Get to Know Canadian Traditions and Activities

When you’re studying at UAlberta in Edmonton, Alberta, Canada, you’ll experience some holidays and traditions that will be completely new to you. We’ve listed some helpful information about Canadian traditions, so you’ll be prepared to have fun at every Canadian celebration!


Public Holidays


Canada Day

This holiday is exactly what it sounds like - a celebration of Canada! Every year on July 1, we celebrate the day Canada became a nation. A lot of activities happen on this day (such as street performers, live musicians and outdoor games) and many of them are free. The best part of every Canada Day, however, is the large fireworks display in Edmonton’s river valley once the sun goes down!


Victoria Day (May Long Weekend)

This is a nationwide public holiday celebrated in honour of Queen Victoria’s birthday. This holiday is sometimes referred to as “May-Long” or “May two-four”, because it is held on the last Monday before May 25th.

This holiday also ceremonially, and unofficially, marks the beginning of summer for many Canadians. People will take part in outdoor summer activities, like camping, swimming and barbecuing (cooking food over fire) on this weekend in celebration of the holiday.


Labour Day or September Long Weekend

This long weekend usually marks the end of summer, because it happens on the first weekend of September. Many people take the chance to have one last trip to the mountains or outdoor adventures before going back to school! Also, Edmonton plays host to the outdoor Sonic Boom Music Festival over this weekend every year, which features many contemporary famous musicians!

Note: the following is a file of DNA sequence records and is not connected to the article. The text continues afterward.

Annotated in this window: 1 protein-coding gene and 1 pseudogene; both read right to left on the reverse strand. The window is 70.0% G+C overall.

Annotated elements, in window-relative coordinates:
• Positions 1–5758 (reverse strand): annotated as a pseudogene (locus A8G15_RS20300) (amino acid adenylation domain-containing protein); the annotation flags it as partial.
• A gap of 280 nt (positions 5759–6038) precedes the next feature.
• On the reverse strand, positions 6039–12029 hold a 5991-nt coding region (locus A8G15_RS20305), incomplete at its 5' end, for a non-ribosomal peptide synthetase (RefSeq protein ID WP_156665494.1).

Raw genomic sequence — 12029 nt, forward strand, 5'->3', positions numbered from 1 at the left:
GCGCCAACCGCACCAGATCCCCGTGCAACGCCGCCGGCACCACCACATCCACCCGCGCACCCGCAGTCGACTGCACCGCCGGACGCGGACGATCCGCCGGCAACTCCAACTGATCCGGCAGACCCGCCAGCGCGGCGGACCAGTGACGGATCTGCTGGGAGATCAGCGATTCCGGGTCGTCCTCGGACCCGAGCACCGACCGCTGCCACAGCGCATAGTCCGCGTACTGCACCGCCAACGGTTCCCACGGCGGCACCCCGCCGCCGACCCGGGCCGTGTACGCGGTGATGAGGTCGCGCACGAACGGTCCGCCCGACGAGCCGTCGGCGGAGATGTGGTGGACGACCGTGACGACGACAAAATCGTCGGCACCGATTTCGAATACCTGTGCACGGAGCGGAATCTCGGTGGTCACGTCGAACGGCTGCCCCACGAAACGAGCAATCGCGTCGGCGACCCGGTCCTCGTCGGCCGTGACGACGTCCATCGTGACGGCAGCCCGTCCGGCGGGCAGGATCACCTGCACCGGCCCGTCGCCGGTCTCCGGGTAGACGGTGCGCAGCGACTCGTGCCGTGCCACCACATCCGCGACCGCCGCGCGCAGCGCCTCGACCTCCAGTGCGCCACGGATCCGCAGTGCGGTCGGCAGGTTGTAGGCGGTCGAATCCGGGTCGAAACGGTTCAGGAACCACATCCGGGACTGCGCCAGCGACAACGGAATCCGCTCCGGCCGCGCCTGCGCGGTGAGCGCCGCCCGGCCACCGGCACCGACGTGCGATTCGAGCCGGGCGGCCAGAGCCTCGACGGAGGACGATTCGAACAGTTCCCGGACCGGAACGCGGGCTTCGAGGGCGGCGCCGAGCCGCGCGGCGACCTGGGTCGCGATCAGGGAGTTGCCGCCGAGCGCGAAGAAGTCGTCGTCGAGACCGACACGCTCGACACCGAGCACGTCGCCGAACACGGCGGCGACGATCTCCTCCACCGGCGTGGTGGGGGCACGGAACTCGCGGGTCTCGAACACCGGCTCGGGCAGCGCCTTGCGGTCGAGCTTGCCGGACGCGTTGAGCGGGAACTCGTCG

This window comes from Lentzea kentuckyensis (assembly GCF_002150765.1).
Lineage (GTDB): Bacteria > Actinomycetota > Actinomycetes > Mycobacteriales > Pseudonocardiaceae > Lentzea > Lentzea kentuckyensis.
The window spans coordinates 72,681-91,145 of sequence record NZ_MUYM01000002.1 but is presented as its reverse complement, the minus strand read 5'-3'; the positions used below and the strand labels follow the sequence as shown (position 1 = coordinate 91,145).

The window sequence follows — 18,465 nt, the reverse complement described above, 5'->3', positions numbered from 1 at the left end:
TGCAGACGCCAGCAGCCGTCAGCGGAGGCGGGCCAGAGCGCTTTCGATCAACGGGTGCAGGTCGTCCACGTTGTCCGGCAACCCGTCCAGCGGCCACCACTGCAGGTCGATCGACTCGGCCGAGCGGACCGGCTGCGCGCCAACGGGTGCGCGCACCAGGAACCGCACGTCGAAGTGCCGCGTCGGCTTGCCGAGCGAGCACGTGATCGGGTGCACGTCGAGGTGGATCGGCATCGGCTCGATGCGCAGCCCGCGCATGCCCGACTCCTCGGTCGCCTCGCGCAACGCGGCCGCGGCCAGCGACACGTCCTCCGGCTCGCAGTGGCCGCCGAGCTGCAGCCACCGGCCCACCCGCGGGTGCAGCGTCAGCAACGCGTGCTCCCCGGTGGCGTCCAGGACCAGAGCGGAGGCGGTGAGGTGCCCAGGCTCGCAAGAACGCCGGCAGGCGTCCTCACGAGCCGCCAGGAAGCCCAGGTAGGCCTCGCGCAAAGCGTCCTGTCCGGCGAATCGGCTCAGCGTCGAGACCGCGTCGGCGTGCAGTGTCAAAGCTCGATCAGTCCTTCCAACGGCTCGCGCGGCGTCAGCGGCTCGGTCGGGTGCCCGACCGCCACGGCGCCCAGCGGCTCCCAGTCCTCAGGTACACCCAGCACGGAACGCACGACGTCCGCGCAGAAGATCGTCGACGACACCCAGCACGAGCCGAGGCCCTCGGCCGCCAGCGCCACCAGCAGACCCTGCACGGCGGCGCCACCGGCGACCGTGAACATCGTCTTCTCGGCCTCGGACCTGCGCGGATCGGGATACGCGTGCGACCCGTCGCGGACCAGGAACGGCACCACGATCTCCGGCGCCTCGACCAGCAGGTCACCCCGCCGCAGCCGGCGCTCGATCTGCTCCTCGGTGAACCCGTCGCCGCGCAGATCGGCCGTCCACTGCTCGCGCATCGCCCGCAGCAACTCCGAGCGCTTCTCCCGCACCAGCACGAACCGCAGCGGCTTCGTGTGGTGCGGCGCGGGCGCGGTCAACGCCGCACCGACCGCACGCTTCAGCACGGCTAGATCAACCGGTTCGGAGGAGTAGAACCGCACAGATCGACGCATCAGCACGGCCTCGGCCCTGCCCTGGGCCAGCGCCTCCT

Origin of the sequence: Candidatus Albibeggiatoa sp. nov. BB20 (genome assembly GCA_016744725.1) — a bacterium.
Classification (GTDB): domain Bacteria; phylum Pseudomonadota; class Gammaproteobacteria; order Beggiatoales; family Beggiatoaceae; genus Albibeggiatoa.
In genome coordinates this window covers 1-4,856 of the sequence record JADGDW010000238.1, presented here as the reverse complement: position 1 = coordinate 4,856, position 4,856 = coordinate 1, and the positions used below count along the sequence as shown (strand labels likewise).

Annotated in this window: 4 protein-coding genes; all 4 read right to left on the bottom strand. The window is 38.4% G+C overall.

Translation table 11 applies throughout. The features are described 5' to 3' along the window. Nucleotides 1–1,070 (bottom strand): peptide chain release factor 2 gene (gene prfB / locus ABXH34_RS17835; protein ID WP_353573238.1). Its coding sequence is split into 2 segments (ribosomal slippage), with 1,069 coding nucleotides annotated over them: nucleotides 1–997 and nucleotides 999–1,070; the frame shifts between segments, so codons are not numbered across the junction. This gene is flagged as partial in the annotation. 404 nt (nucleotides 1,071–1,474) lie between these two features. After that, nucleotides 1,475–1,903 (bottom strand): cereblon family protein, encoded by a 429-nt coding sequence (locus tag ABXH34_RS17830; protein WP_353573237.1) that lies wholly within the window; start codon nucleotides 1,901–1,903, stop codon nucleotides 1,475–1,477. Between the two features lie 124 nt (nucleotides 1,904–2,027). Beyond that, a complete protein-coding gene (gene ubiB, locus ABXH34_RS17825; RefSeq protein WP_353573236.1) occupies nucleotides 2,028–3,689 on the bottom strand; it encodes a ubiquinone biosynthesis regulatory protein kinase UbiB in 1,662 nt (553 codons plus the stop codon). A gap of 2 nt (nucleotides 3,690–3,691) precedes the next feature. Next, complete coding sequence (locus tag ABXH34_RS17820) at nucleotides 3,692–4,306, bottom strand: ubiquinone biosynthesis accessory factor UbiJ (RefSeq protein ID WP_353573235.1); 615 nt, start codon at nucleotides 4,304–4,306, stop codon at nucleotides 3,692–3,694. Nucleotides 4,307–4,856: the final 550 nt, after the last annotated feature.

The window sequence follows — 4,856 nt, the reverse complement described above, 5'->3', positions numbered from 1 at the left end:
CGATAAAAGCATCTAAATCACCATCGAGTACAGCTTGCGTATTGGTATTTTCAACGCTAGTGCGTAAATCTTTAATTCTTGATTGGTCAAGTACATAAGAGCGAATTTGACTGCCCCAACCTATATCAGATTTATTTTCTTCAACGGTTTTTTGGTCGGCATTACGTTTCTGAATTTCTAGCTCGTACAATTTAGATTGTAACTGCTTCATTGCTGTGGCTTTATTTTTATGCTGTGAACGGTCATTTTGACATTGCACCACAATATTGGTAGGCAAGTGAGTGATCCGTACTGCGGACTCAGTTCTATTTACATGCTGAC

This holiday is celebrated on the second Monday of October every year. It’s a similar version to what other countries call a “harvest festival” and usually involves eating a lot of food, especially turkey, potatoes and pumpkin pie! People will commonly start off their Thanksgiving feast by telling each other what they are thankful for.





Past Times and Traditions


Hay Rides or Sleigh Rides

In the winter time, Edmonton hosts many outdoor festivals and a lot of them include “hay rides”. These are wagons, pulled around by horses, which are filled with rectangular bales of hay for you to sit on. It’s a perfect way to enjoy a nice winter day and take in some scenery, especially if you have a hot chocolate or cider to drink while on the ride!



Halloween is a yearly celebration held on the night of October 31. Young children will go out “trick-or-treating”, which means they walk around the area they live in dressed in costume, collecting candy from their neighbours.  The important thing to know about Halloween is that is a lot of fun! Activities normally done on this holiday include pumpkin carving, watching scary movies, eating candy and having costume parties.




A lot of Canadians like to go camping. Camping means setting up, and sleeping in, a shelter outdoors, such as a tent, caravan or motorhome. Alberta has beautiful parks all over the province that have great spots to camp in. Canadians usually enjoy roasting food over a fire, while enjoying the clear skies and fresh air of Alberta’s mountain ranges. If camping isn’t for you, then we also recommend staying at a hotel in Jasper or Banff - which is just as much fun!



Watching hockey or playing hockey

Hockey is Canada’s national winter sport and a lot of Canadians love watching and playing this game! While you’re studying at UAlberta, you can watch a game on television with friends or even get tickets to see the Edmonton Oilers play live. If you’re an active person, it can also be a lot of fun to learn how to play. You might hear people call it “Shinny”, which means an informal, outdoor game of hockey, normally played between groups of friends. There are many public ice rinks close to UAlberta, as well, so you can get outside in the winter time and have fun!


Image credits: Canada Day fireworks image courtesy of the Edmonton Journal. Pumpkin pie image from Laloosh. Banff image courtesy of Trip Advisor. Trick or Treating image by Ryan McVay. Pond hockey image by Jeff Hazelden. Hay ride image courtesy of Fort Emdonton Park. 

Written by Alyssa Ott


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